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Just How Nutritious Are Those Summer Fruits and Veggies?

I spent time last week sitting on a beach chair in Ocean City (wearing plenty of sunscreen!) reading Julia Child's delightful memoir My Life in France. Apart from her riveting account of living (and eating) in France during the late 1940s and 1950s, the thing that struck me most about Child's tale of the years during which she conceived of and wrote Mastering the Art of French Cooking was how arduous a task creating that book was. (The recent release of the movie "Julie & Julia" inspired me to read Child's memoir.)

Child (and, to varying degrees, her colleagues Louisette Bertholle and Simone Beck) painstakingly researched every aspect of that 750-page book, from the basic ingredients to the elaborate preparations, writing recipes for French culinary staples in such a way that a regular American housewife could follow them. And she did all of this by visiting markets and chefs in person, working her way through recipes and techniques, corresponding via telephone and mail. To get a simple answer to a simple question, she might have to wait days or weeks for a letter to arrive. Then she typed the whole manuscript -- several drafts, in fact -- on a typewriter.

The mind boggles. Today an aspiring Julia Child would certainly have to do much of her homework in person. But imagine attempting such a feat without the Internet, the quick answers Google provides, the immediate contact with others we have through e-mail.

I was thinking about this when I started to write today's blog about the nutritional value of summer produce. (Of course, just about any fruit or vegetable is available fresh, frozen or canned all the year 'round. I'm focused on those that are in their prime, locally, in the summer months.)

In Child's day, I would have had to scrounge around in libraries or ask scientists to share whatever information might have then been known about the vitamin content of beets versus zucchini. Today, I tapped out a Google query and found that our federal government has prepared handy charts delineating the nutrients in dozens of our favorite (and less-favorite) fruits and vegetables.

Some summer produce stacks up better than others. As I write in this week's "Eat, Drink and Be Healthy" column, corn fares better when viewed as a whole grain than as a vegetable; its fiber content trumps the rather modest supply of nutrients it provides.

Summer's true stars are the red-hued and otherwise deeply-colored fruits and vegetables. Tomatoes, watermelons and strawberries provide lots of antioxidants such as Vitamin C and Vitamin A plus lots of fiber for very few calories. (Oddly, blueberries, considered nutritional powerhouses for the antioxidants in their skin, don't make the government's charts.) Compare a summertime cantaloupe (50 calories per a quarter of the melon, 450 millligrams of potassium, 1 gram of fiber, 120 percent of the daily value (DV) for Vitamin A and 80 percent of the DV for Vitamin C) to an autumn apple (130 calories for a large apple, 260 mg of potassium, 5 grams of fiber, 2 percent of the DV for Vitamin A and 8 percent of the DV for Vitamin C). Calorie for calorie, I'd take the cantaloupe (though too bad it has so little fiber).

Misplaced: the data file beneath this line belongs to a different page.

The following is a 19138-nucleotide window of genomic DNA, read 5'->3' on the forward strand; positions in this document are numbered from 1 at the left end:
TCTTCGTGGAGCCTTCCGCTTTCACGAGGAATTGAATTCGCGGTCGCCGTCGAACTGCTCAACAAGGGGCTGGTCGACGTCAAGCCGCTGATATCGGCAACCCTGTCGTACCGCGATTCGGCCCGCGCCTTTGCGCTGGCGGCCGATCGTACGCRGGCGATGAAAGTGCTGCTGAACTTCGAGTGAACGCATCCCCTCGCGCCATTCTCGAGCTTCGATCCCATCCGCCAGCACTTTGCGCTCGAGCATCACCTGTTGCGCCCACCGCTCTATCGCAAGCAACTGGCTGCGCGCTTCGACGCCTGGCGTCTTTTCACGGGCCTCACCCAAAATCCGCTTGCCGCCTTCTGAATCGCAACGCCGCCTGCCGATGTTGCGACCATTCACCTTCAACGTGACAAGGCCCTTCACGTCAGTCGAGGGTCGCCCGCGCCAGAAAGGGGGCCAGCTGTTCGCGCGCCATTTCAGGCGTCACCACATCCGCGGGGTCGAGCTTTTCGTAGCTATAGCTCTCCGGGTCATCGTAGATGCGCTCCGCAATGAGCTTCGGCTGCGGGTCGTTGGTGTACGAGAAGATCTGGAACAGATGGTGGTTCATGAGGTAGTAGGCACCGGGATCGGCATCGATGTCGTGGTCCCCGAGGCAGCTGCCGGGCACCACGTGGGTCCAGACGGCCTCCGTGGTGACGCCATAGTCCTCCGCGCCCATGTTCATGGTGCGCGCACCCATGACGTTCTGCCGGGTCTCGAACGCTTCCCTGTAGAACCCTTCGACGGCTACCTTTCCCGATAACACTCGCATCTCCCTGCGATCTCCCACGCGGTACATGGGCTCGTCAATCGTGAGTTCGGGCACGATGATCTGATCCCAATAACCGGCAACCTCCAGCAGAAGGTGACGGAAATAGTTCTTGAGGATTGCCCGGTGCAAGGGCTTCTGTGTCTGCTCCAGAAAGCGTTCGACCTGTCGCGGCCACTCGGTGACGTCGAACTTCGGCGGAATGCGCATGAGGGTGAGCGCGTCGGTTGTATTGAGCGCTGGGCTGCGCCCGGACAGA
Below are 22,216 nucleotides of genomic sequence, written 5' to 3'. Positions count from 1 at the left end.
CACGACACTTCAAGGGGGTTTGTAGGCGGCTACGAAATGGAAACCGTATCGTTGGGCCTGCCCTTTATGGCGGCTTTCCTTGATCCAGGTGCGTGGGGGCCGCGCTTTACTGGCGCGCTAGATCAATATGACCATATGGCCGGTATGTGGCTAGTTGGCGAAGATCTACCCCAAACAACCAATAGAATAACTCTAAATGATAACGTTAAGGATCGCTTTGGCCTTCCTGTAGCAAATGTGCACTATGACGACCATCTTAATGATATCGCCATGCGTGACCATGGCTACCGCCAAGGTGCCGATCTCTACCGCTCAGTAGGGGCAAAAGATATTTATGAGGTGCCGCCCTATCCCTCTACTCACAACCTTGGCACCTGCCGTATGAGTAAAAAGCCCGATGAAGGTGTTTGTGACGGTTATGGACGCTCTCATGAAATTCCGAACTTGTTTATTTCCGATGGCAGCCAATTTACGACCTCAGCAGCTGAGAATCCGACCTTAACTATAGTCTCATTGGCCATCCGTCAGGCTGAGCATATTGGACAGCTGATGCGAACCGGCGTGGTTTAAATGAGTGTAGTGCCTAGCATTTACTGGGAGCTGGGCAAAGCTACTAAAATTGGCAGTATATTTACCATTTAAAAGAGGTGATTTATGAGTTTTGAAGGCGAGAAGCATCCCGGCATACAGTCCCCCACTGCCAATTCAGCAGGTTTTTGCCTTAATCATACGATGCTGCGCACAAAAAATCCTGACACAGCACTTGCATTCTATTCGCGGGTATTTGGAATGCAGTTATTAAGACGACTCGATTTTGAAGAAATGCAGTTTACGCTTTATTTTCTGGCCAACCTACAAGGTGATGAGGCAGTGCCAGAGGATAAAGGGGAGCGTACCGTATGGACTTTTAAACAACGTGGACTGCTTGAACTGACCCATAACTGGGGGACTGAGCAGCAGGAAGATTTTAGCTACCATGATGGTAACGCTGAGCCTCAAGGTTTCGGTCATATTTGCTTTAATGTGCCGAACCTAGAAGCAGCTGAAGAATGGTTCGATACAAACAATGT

On the other hand, a medium sweet potato, which feels like a cold-weather vegetable to me, has 100 calories, 440 mg of potassium, 4 grams of fiber, 120 percent of the DV for Vitamin A and 30 percent of the DV for Vitamin C. Compare that to a half of a summer squash: 20 calories, 260 mg of potassium, 2 grams of fiber, 6 percent of the DV for Vitamin A and 30 percent of the DV for Vitamin C.

When it comes down to it, though, fruits and vegetables of all seasons and all nutritional makeups are great for you, and eating a variety of them every day is one of the best ways to maintain good health. So whether you pick a pepper or choose a cherry, eat up. As Julia Child would say, "Bon appetit!'

By Jennifer LaRue Huget  |  August 25, 2009; 7:00 AM ET
Categories:  Nutrition and Fitness  
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Comments

Jennifer,

You left out a few interesting facts. The red bell pepper, for instance, has more Vitamin C than a large orange (about 200% DV)

Another interesting fact and incentive to growing your own food is the Omega-3 fatty acids found in yellow squash and zucchini. A health benefit only realized if you eat it fresh off the vine. By the time it gets to the store or even the farmers market it will have virtually lost all of its value of this essentail nutrient.

For Home tomato gardeners, the lycopene content in tomatos increases the longer you leave it on the vine. If you let the tomato get to the point where it is so ripe it starts to feel soft when you squeeze it its at its peak. Pull it off the vine and roast it or stew it imeaditately (to activate it) and one large tomato will have the same lycopene content as half a watermelon.

Posted by: akmzrazor | August 28, 2009 2:14 PM | Report abuse

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